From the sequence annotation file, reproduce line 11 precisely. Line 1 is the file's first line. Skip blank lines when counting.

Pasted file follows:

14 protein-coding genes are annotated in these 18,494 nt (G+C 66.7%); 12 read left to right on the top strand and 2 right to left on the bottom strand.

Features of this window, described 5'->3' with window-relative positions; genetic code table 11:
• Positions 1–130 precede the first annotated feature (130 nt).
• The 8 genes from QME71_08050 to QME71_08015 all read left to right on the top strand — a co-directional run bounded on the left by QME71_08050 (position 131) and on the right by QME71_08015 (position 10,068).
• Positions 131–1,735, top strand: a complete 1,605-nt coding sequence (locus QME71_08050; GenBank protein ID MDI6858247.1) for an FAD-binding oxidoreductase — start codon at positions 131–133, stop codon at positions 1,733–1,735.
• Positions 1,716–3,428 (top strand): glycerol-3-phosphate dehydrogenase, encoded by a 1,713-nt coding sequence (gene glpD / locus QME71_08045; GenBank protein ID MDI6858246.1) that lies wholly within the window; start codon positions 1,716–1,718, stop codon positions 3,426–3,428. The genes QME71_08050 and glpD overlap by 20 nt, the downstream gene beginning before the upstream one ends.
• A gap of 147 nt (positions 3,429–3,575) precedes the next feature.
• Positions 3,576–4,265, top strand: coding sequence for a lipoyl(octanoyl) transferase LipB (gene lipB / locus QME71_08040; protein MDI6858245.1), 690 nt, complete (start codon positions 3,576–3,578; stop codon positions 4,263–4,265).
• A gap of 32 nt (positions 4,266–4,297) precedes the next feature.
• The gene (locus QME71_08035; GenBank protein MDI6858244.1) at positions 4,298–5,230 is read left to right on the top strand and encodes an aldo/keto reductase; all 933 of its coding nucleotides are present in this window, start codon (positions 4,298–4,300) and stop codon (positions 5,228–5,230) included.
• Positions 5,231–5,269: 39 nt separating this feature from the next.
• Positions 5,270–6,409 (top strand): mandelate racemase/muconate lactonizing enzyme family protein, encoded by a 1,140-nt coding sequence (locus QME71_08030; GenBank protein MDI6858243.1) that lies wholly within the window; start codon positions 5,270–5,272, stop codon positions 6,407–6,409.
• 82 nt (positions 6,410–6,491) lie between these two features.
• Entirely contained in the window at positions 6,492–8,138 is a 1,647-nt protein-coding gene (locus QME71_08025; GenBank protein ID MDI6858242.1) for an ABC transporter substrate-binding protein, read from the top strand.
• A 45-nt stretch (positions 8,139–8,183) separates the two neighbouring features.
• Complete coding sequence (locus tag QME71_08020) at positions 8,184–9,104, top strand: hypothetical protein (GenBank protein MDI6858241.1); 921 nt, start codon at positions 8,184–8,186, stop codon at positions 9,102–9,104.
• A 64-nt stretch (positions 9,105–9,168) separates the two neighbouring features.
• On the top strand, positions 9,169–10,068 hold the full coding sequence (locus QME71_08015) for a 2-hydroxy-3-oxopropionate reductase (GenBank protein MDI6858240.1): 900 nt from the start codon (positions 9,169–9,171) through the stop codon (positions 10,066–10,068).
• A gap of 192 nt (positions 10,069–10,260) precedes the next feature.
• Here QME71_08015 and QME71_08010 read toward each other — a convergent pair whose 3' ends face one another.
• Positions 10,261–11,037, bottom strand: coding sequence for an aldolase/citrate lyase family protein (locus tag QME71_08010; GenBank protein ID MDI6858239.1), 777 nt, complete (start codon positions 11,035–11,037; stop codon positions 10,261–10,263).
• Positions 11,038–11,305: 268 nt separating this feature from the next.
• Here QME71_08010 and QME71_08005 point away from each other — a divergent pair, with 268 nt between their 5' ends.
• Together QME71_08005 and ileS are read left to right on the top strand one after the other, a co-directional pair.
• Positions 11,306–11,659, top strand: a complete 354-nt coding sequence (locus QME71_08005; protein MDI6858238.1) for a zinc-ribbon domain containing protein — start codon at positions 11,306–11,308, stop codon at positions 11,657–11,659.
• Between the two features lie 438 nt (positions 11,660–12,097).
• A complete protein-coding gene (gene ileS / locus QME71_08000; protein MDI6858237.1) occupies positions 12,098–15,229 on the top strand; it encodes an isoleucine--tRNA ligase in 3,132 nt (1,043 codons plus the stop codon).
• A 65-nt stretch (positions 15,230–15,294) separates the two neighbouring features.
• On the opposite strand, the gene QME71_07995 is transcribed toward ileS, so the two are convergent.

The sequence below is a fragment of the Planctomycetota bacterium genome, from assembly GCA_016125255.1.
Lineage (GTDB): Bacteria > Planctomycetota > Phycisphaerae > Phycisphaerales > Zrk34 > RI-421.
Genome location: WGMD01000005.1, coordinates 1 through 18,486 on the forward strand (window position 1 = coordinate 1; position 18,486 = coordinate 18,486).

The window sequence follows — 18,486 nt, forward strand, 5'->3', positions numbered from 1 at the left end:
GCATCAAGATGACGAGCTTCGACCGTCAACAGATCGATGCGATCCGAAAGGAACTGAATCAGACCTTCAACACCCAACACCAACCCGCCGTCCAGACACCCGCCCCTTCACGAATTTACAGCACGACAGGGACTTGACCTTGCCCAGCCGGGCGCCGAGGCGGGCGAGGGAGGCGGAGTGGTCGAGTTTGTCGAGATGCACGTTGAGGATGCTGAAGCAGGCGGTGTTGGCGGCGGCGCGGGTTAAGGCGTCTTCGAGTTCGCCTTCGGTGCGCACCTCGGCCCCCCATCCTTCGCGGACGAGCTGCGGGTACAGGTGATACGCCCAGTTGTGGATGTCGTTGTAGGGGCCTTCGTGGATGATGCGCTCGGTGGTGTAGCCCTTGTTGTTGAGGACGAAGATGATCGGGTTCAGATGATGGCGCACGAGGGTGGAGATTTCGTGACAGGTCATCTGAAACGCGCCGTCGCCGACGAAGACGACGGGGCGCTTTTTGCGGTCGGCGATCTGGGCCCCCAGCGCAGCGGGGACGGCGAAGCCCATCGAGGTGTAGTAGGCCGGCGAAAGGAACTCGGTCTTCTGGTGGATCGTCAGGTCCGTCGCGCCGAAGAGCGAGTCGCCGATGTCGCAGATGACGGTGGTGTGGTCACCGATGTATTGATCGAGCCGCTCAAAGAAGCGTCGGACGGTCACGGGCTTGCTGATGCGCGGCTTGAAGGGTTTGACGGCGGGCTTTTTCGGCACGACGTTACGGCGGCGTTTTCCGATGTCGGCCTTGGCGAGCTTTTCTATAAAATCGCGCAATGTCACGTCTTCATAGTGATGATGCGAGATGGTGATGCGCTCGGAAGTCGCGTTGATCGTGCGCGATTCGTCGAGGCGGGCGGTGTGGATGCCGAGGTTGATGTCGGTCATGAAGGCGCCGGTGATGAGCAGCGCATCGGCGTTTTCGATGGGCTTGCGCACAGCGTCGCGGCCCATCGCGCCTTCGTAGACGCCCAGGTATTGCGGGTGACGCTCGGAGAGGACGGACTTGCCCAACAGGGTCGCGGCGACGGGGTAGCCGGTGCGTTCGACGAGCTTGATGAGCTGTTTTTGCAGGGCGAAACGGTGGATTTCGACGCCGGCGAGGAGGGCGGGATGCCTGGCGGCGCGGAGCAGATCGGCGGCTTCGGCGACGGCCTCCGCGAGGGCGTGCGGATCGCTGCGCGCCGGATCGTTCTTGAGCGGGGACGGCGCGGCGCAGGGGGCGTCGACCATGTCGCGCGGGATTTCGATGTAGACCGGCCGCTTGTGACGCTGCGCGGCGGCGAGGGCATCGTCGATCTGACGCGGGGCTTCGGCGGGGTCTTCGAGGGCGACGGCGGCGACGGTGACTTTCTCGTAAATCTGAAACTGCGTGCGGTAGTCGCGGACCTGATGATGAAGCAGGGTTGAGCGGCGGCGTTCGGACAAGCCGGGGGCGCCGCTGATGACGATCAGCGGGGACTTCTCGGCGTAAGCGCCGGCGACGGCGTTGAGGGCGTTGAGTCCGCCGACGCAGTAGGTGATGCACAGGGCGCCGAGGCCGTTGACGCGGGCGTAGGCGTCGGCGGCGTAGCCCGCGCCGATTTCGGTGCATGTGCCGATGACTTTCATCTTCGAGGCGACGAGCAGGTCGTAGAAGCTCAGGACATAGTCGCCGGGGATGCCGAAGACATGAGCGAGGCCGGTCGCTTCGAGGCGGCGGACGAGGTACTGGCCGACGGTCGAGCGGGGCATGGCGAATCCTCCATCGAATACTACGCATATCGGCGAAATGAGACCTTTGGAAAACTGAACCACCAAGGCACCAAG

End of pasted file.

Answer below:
• Positions 5,231–5,269: 39 nt separating this feature from the next.